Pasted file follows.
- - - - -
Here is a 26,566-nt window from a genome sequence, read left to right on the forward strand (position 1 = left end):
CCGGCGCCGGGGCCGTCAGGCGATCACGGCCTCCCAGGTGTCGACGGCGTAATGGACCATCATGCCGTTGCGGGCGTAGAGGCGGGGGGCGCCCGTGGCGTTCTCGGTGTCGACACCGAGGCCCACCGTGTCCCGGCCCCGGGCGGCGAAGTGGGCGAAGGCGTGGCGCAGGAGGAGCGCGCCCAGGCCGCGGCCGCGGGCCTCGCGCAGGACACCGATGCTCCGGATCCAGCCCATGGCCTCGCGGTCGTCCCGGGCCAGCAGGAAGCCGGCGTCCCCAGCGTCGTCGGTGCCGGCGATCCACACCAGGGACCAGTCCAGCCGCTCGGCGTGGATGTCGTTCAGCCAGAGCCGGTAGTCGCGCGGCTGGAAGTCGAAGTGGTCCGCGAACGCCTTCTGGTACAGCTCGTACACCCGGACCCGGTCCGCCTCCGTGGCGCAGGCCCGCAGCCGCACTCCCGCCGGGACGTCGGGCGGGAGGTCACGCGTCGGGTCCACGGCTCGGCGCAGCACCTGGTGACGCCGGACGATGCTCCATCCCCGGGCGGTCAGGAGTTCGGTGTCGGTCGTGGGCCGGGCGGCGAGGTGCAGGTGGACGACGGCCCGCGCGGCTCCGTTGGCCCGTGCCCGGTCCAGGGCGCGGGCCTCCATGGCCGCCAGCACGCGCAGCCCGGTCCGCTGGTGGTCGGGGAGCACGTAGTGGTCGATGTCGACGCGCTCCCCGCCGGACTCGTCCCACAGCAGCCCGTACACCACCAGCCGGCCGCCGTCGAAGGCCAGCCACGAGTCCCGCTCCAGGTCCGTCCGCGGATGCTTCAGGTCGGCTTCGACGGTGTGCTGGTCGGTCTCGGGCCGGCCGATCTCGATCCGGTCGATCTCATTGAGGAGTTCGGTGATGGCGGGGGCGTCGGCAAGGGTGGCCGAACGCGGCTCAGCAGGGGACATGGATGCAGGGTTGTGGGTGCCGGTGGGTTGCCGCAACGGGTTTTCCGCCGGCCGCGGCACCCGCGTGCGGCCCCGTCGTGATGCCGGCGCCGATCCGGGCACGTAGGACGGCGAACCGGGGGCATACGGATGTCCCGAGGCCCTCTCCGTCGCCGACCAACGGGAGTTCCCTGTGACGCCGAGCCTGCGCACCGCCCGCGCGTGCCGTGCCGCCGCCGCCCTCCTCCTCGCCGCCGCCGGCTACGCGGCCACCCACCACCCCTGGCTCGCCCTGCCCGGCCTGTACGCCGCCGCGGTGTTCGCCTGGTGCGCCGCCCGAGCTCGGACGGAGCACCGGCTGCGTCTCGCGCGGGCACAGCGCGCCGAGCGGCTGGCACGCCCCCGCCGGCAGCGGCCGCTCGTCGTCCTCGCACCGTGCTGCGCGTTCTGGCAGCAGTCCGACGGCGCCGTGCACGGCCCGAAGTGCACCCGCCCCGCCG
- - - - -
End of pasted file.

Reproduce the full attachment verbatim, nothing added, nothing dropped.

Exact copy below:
Here is a 26,566-nt window from a genome sequence, read left to right on the forward strand (position 1 = left end):
CCGGCGCCGGGGCCGTCAGGCGATCACGGCCTCCCAGGTGTCGACGGCGTAATGGACCATCATGCCGTTGCGGGCGTAGAGGCGGGGGGCGCCCGTGGCGTTCTCGGTGTCGACACCGAGGCCCACCGTGTCCCGGCCCCGGGCGGCGAAGTGGGCGAAGGCGTGGCGCAGGAGGAGCGCGCCCAGGCCGCGGCCGCGGGCCTCGCGCAGGACACCGATGCTCCGGATCCAGCCCATGGCCTCGCGGTCGTCCCGGGCCAGCAGGAAGCCGGCGTCCCCAGCGTCGTCGGTGCCGGCGATCCACACCAGGGACCAGTCCAGCCGCTCGGCGTGGATGTCGTTCAGCCAGAGCCGGTAGTCGCGCGGCTGGAAGTCGAAGTGGTCCGCGAACGCCTTCTGGTACAGCTCGTACACCCGGACCCGGTCCGCCTCCGTGGCGCAGGCCCGCAGCCGCACTCCCGCCGGGACGTCGGGCGGGAGGTCACGCGTCGGGTCCACGGCTCGGCGCAGCACCTGGTGACGCCGGACGATGCTCCATCCCCGGGCGGTCAGGAGTTCGGTGTCGGTCGTGGGCCGGGCGGCGAGGTGCAGGTGGACGACGGCCCGCGCGGCTCCGTTGGCCCGTGCCCGGTCCAGGGCGCGGGCCTCCATGGCCGCCAGCACGCGCAGCCCGGTCCGCTGGTGGTCGGGGAGCACGTAGTGGTCGATGTCGACGCGCTCCCCGCCGGACTCGTCCCACAGCAGCCCGTACACCACCAGCCGGCCGCCGTCGAAGGCCAGCCACGAGTCCCGCTCCAGGTCCGTCCGCGGATGCTTCAGGTCGGCTTCGACGGTGTGCTGGTCGGTCTCGGGCCGGCCGATCTCGATCCGGTCGATCTCATTGAGGAGTTCGGTGATGGCGGGGGCGTCGGCAAGGGTGGCCGAACGCGGCTCAGCAGGGGACATGGATGCAGGGTTGTGGGTGCCGGTGGGTTGCCGCAACGGGTTTTCCGCCGGCCGCGGCACCCGCGTGCGGCCCCGTCGTGATGCCGGCGCCGATCCGGGCACGTAGGACGGCGAACCGGGGGCATACGGATGTCCCGAGGCCCTCTCCGTCGCCGACCAACGGGAGTTCCCTGTGACGCCGAGCCTGCGCACCGCCCGCGCGTGCCGTGCCGCCGCCGCCCTCCTCCTCGCCGCCGCCGGCTACGCGGCCACCCACCACCCCTGGCTCGCCCTGCCCGGCCTGTACGCCGCCGCGGTGTTCGCCTGGTGCGCCGCCCGAGCTCGGACGGAGCACCGGCTGCGTCTCGCGCGGGCACAGCGCGCCGAGCGGCTGGCACGCCCCCGCCGGCAGCGGCCGCTCGTCGTCCTCGCACCGTGCTGCGCGTTCTGGCAGCAGTCCGACGGCGCCGTGCACGGCCCGAAGTGCACCCGCCCCGCCG